Well… if you buy into Godin’s line of thinking maybe that’s part of the problem? – too much abstract numerical thought and not enough abstract conceptual thought.
Here’s an equation to consider based upon Godin’s:
if we did A (fish the crap out of salmon runs for 50 years – as in take 80% of the population) and B (log, mine, throw pesticides in, draw water from for agriculture, urbanize the river mouth, etc. in salmon fresh water habitat) would that get us C (blown forecasts and potentially the lowest sockeye run in the history of the Fraser River) ?
Would C be a good thing?
And yet good respectable folks (many of which I have met and think highly of) are suggesting:
According to the think-tank, overfishing is not the reason productivity is declining.
So someone answer me this… how is it that a sockeye run of greater than 60 million in the early 1900s went to less than 1 million in a little over 100 years?
How is it that a population of First Nations anywhere between 2 million to 6 million prior to European contact throughout the Fraser River watershed (one of the most densely populated areas of North America prior to contact) was able to harvest anywhere between 10 million to 50 million salmon (approximately 8 fish per person) for a darn long time – sustainably?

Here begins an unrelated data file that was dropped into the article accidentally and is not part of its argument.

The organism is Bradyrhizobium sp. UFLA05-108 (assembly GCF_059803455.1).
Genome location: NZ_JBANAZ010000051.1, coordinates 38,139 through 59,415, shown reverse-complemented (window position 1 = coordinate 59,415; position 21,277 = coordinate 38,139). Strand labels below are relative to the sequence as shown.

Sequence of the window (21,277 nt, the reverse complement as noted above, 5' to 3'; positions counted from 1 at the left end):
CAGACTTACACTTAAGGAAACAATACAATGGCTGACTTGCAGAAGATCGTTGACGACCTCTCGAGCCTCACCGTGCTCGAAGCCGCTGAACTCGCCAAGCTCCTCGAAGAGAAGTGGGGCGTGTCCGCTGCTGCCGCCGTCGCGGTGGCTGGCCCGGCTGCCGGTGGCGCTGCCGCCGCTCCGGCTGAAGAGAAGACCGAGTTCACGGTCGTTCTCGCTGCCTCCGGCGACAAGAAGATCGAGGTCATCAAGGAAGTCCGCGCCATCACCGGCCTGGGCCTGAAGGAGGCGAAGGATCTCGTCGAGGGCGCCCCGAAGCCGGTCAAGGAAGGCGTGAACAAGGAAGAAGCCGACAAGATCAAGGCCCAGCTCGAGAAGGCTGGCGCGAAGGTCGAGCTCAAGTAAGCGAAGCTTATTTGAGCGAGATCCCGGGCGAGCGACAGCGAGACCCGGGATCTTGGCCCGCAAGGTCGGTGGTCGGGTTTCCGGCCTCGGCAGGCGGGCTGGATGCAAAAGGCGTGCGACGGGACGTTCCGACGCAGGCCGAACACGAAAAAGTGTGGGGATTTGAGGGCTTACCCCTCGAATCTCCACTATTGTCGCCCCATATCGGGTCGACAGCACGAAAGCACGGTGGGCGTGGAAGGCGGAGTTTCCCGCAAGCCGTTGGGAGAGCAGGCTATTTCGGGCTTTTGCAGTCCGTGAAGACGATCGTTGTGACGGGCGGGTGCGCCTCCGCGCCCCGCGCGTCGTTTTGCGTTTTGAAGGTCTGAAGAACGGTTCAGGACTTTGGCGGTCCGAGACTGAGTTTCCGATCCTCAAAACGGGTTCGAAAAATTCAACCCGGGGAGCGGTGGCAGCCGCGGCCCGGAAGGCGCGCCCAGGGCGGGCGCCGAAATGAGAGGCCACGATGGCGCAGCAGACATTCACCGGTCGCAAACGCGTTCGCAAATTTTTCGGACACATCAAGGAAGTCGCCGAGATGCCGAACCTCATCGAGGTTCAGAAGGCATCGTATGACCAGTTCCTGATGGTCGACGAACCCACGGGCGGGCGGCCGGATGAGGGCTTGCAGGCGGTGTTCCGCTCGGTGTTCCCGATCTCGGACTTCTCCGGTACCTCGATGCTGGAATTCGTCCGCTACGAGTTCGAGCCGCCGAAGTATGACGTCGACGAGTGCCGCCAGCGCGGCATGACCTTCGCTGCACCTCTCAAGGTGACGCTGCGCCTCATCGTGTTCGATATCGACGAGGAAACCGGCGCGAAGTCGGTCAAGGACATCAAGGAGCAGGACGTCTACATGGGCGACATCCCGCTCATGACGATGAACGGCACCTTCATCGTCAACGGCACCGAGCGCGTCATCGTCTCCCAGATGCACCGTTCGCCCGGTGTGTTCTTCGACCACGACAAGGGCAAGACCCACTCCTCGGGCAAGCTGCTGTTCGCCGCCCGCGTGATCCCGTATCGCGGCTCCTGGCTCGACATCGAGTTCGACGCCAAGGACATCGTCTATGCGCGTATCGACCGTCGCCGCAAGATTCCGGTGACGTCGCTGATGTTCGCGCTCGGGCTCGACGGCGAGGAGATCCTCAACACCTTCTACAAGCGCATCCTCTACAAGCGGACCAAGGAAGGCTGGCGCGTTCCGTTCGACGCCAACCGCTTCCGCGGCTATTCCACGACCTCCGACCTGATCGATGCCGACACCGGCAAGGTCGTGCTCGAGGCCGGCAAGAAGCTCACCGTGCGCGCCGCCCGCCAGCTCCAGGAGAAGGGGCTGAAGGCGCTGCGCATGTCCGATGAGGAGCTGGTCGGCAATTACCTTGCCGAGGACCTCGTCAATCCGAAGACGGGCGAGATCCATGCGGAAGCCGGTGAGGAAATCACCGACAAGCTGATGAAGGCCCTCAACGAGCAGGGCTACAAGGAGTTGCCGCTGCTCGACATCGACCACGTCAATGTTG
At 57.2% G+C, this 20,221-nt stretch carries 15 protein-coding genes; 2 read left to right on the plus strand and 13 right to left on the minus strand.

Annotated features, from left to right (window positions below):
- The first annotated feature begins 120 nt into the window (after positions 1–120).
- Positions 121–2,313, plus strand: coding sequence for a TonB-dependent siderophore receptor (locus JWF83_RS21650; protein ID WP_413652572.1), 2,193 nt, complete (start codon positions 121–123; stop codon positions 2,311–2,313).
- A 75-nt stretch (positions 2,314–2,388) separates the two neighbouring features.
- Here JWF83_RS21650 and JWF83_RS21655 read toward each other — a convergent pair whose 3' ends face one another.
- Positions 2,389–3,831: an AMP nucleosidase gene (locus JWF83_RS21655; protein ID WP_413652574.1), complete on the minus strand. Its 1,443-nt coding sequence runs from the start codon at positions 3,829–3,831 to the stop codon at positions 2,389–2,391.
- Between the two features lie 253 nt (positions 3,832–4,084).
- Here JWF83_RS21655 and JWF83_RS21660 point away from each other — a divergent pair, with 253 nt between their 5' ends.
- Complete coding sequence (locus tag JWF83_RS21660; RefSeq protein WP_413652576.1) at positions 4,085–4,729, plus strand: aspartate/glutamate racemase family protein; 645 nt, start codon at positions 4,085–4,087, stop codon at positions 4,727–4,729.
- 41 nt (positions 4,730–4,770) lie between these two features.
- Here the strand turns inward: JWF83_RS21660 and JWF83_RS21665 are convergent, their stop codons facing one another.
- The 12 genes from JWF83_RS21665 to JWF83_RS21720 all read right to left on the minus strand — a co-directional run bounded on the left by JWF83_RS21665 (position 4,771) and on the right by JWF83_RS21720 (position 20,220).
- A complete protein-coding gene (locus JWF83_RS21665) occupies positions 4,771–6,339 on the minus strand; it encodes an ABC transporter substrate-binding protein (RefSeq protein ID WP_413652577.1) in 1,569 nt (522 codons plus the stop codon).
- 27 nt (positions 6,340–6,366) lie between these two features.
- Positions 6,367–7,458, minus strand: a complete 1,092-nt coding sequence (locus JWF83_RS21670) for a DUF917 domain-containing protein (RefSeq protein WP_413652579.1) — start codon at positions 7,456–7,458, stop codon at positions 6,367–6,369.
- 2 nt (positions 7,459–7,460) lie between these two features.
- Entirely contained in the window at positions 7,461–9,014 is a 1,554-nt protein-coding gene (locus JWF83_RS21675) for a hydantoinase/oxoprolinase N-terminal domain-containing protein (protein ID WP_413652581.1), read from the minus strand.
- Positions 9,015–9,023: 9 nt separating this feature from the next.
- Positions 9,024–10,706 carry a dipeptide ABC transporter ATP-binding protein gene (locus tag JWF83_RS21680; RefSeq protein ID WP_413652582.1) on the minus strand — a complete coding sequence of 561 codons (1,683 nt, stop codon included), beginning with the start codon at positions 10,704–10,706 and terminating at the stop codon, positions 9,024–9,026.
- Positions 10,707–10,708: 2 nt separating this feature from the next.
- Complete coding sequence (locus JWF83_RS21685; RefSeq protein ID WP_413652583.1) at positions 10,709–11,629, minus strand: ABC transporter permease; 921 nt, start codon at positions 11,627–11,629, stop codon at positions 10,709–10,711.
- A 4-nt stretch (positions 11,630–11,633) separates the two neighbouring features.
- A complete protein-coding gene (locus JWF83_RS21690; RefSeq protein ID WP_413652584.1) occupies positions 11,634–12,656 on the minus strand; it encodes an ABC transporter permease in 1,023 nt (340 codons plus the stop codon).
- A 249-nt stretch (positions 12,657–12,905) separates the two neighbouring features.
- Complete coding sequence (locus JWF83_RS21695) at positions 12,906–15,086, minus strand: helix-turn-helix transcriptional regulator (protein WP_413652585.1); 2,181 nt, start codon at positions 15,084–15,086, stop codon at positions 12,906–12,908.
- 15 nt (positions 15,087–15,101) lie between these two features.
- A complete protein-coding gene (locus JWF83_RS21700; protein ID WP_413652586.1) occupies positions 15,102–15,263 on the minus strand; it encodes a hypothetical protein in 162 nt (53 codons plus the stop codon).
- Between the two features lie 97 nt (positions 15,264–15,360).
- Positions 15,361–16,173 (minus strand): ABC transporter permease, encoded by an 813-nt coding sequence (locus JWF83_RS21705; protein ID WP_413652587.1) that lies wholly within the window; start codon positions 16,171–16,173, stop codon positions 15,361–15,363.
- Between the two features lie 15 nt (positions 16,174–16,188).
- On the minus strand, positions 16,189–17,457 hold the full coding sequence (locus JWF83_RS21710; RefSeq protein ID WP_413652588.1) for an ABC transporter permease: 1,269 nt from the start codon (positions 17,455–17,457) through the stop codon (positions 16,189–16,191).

No offense intended to those of you who have slaved on these issues for years – however, sometimes the thought processes that got us into a pickle need to be tossed out (sorry, recycled).
Maximum Sustainable Yield is a “concept” created in a time when smoking cigarettes was considered healthy, fireproof suits were made from asbestos, and dropping atomic bombs was considered an act of peace.
Time for new concepts.
And maybe it is time to blow the entire salmon discussion up? Maybe a lot less numerical thought and a lot more conceptual thought? Fewer scientists and “fish managers” and academics and a lot more local community folks, entrepreneurs, marketers, conflict resolution and facilitation experts, streamkeepers, artists and fishers, and definitely a lot more women, mothers, and creative thinkers.